Posted by: wbgonne | July 16, 2010 9:14 AM | Report abuse

Re: Angle
Bwahahahahaha! Thank goodness the people of NV seem to be realizing what a mindless whackjob that woman is.

Re: Support for Afghan War
Not surprising, if not a little late. As long as there is a withdrawl date, and we are working towards it, I don't forsee Pres. Obama taking a political beating from this.

Re: Chait's Headline
LOL! It's so true. Everything is "this" close to destroying his Presidency. When he accomplishes something, nothing to see here. The parrallels between Pres. Obama and Jackie Robinson continue to mount - unbelieveable expectations mixed with vitriol and hate...but just keeps playing, and winning.

Posted by: TheBBQChickenMadness | July 16, 2010 9:18 AM | Report abuse

"Three years in, and Politico still doesn't have the slightest idea what pundit-bloggers on the left actually do!"

This is only surprising if one imagined that VandeHarris (wonderful wordplay, by the way) had a fundamental goal of increasing their understanding of the world about them rather than the fundamental goal of learning enough to gain money and insider status.

Posted by: bernielatham | July 16, 2010 9:20 AM | Report abuse

What else?

The Iranian chickens are coming home to roost.

"Twin Suicide Bombings Kill 22 in Southeast Iran"

Posted by: wbgonne | July 16, 2010 9:26 AM | Report abuse

Further to my unwelcome presidential advice: It seems that the economy generally and unemployment particularly are the primary concerns right now. Therefore, everything Obama and the Dems do from now until November should be case in terms of increasing employment. A concerted effort in fostering Green Technology can fold nicely into the frame. For instance, as to to the moratorium, Obama should couple the explanation with announcements concerning investments in Louisiana in wind and water power. Of course, this will set off the usual ranting from the GOP about socialism but Obama must tune that out -- or better yet take it on directly -- and focus on the goal.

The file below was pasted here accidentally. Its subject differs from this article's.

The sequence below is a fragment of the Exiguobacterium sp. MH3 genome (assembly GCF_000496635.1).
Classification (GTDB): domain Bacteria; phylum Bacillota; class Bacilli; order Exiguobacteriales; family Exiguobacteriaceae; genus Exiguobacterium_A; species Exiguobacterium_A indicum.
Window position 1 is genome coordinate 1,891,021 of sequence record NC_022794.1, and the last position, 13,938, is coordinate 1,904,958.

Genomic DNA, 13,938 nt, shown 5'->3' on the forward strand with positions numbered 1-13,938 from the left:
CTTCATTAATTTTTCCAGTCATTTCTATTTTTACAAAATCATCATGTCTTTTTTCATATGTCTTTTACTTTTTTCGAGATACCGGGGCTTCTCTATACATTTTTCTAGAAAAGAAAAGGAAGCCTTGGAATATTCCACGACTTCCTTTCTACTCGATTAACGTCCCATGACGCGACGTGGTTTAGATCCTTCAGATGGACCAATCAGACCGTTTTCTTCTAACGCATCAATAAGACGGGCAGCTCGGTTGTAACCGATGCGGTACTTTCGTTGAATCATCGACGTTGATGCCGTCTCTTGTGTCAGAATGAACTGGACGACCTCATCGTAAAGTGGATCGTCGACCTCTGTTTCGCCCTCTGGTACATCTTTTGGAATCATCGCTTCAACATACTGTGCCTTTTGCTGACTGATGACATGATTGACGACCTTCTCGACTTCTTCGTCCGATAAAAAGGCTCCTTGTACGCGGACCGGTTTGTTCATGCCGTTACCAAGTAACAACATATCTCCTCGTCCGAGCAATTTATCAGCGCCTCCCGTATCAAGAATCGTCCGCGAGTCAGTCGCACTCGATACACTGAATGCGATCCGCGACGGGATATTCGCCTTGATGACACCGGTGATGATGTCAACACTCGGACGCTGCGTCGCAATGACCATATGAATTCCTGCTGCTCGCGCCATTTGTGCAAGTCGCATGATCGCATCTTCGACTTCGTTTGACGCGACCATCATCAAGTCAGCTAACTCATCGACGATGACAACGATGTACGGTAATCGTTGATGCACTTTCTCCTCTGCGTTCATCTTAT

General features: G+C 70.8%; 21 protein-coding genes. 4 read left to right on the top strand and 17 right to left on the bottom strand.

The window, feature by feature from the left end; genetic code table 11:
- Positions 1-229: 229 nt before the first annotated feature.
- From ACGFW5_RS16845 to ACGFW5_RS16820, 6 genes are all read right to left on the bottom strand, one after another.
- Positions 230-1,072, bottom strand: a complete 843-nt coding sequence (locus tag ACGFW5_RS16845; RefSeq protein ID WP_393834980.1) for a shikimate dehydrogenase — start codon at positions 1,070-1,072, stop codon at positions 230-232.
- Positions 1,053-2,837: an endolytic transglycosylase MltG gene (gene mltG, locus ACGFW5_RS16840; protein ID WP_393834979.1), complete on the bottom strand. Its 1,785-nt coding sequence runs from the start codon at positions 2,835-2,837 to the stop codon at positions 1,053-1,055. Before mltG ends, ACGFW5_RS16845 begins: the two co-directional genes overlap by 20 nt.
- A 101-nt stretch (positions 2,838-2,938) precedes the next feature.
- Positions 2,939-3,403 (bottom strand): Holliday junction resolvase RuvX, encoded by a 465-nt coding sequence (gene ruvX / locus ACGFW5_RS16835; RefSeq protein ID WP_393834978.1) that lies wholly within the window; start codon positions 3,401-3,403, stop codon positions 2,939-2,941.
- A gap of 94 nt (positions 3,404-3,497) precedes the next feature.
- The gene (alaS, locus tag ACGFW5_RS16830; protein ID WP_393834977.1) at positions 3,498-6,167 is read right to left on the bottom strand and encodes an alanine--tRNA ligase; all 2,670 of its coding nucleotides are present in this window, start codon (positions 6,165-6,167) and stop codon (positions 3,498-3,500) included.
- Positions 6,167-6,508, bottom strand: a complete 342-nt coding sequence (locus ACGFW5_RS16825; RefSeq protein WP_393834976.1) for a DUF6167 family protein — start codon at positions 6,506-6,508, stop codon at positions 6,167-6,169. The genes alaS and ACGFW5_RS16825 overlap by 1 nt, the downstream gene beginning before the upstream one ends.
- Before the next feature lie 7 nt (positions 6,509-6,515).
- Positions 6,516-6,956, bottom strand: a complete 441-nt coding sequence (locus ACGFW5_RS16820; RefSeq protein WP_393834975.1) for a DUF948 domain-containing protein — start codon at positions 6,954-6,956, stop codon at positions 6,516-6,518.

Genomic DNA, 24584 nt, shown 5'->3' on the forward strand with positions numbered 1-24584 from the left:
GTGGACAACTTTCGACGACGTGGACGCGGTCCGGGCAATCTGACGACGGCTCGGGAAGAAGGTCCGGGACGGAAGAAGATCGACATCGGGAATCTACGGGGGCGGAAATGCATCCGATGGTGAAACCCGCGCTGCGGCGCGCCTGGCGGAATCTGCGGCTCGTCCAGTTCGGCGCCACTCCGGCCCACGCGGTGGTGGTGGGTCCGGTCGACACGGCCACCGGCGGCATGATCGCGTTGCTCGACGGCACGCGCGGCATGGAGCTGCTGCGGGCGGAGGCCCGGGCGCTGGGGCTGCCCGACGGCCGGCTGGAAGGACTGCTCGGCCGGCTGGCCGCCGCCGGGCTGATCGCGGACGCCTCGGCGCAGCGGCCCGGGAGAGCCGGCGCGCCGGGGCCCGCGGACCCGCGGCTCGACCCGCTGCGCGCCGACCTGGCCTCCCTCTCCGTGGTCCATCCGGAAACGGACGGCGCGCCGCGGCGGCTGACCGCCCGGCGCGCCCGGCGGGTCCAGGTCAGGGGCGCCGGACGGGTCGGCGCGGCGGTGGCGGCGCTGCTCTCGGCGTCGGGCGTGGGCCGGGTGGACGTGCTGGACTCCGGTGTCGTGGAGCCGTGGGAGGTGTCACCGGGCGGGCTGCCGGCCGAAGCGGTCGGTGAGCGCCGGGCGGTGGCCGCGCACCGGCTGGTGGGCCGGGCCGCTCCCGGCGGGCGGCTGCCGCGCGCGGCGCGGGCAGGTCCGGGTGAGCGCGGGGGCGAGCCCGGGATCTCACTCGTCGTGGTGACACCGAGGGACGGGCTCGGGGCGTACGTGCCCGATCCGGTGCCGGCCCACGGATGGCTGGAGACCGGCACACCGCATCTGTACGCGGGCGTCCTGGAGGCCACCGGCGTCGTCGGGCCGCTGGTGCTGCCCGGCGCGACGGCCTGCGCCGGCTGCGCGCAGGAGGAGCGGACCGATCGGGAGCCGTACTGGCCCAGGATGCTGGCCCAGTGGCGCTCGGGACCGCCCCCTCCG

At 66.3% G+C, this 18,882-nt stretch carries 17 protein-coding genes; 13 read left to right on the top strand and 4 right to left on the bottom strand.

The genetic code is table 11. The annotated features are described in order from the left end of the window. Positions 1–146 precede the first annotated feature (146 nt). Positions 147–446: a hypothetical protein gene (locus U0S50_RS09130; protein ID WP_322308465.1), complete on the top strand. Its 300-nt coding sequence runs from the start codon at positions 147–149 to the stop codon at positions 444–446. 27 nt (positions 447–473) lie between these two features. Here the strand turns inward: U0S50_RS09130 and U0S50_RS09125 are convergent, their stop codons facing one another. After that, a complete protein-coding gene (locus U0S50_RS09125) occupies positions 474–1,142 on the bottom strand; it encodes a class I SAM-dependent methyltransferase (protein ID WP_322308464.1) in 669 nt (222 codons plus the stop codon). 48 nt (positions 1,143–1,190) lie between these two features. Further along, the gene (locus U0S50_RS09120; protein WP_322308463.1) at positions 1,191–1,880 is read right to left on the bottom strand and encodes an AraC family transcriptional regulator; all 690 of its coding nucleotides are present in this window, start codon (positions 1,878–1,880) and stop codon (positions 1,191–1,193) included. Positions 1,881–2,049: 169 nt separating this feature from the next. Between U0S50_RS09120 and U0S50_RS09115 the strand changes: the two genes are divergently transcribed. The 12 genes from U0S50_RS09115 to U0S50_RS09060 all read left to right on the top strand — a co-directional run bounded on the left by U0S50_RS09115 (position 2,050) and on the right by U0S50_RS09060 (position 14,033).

Posted by: wbgonne | July 16, 2010 9:34 AM | Report abuse


Posted by: wbgonne | July 16, 2010 9:36 AM | Report abuse

From the Palin piece linked by Greg...

"A “Romney intimate” was quoted by Time’s Mark Halperin in a Thursday column as saying that Palin could not withstand the rigors of a presidential campaign.

“If she’s standing up there in a debate and the answers are more than 15 seconds long, she’s in trouble,” the Romney intimate said.

An additional Romney “adviser” was quoted as saying the former Massachusetts governor’s team is not intimidated by a possible Palin run. “She’s not a serious human being,” the adviser said."

One can just sense the depth of the Terror! in this Romney aide's voice.